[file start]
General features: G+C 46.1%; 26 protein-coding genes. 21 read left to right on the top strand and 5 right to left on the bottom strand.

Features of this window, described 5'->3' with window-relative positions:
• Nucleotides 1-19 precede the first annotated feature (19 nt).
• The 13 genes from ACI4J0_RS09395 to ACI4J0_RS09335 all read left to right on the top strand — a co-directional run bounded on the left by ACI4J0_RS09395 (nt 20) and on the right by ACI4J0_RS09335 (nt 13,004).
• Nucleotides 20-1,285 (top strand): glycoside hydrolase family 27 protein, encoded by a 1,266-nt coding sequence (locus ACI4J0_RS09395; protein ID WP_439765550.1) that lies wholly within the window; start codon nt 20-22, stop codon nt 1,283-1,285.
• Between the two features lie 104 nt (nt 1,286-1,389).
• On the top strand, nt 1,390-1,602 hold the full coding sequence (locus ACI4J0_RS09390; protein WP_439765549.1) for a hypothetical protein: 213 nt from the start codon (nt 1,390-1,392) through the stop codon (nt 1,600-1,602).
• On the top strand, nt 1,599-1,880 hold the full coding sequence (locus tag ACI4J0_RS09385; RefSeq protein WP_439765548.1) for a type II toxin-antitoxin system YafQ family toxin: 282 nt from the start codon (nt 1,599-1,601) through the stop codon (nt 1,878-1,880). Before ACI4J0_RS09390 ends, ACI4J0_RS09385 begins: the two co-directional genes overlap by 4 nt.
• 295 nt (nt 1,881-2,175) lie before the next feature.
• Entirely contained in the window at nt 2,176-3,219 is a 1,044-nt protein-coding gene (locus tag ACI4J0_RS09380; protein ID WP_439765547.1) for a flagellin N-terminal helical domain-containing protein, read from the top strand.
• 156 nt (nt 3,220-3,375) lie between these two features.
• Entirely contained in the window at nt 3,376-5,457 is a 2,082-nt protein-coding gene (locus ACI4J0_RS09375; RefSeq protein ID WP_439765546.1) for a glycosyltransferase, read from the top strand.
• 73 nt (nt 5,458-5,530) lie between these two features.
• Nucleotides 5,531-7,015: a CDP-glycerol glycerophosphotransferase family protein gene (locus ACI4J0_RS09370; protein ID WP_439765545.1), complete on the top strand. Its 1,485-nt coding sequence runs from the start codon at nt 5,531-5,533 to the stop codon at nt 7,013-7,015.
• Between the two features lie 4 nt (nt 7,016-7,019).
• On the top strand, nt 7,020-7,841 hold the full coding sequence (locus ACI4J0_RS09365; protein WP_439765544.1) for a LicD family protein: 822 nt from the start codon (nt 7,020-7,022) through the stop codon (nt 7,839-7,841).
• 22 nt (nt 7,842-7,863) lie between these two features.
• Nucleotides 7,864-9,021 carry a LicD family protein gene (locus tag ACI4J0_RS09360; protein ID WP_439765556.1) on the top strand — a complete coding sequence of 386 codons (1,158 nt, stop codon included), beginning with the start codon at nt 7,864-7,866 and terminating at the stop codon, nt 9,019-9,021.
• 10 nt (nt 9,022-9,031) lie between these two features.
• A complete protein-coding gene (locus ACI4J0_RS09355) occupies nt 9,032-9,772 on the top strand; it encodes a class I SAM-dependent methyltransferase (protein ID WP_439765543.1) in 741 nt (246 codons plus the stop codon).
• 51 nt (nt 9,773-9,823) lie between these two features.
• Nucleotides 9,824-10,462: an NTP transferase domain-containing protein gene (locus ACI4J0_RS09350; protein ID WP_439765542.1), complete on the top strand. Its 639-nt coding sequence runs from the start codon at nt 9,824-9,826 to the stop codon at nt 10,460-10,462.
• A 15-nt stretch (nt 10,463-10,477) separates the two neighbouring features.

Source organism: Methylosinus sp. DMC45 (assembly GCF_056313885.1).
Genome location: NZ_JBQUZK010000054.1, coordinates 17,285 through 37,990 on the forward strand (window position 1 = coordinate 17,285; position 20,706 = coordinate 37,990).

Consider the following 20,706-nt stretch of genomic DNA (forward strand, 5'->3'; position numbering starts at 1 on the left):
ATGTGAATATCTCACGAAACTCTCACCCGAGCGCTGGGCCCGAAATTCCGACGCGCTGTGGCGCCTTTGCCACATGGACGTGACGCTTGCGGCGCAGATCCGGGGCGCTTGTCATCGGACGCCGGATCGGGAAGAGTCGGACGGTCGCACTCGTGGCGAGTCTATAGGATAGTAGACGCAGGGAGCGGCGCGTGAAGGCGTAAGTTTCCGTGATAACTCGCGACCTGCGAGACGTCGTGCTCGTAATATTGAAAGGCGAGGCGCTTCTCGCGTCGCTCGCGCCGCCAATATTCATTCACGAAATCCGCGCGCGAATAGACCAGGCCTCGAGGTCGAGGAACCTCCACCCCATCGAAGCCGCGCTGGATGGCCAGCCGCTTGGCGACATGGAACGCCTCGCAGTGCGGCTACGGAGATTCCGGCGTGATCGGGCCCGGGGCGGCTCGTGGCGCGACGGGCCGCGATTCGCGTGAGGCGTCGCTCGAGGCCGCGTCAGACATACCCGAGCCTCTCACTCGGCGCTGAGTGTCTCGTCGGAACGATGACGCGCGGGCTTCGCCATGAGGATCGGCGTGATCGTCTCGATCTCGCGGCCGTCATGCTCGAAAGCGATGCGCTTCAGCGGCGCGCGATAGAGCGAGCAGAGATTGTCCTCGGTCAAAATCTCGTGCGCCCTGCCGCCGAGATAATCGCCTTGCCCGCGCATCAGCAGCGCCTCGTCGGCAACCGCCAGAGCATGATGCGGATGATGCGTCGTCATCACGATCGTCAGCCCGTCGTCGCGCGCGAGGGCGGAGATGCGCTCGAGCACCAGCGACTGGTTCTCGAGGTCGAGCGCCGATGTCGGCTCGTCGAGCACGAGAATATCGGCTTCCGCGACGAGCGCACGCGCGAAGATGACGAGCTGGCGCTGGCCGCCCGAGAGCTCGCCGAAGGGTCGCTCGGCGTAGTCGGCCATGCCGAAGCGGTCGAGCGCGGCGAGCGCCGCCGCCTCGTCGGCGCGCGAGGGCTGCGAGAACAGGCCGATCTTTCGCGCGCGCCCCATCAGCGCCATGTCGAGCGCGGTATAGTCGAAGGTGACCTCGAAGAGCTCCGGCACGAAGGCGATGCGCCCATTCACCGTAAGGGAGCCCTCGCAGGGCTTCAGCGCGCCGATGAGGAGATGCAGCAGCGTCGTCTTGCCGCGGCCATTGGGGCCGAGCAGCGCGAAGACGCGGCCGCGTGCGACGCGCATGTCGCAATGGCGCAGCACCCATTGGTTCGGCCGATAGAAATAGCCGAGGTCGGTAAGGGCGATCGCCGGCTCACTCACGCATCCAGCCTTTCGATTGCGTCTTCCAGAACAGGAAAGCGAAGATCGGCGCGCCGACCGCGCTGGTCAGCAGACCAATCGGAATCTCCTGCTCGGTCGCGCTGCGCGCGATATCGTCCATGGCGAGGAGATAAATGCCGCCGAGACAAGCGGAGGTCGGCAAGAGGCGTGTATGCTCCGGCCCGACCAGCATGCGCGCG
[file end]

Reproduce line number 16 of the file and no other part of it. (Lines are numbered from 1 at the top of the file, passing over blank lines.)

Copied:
• On the top strand, nt 7,020-7,841 hold the full coding sequence (locus ACI4J0_RS09365; protein WP_439765544.1) for a LicD family protein: 822 nt from the start codon (nt 7,020-7,022) through the stop codon (nt 7,839-7,841).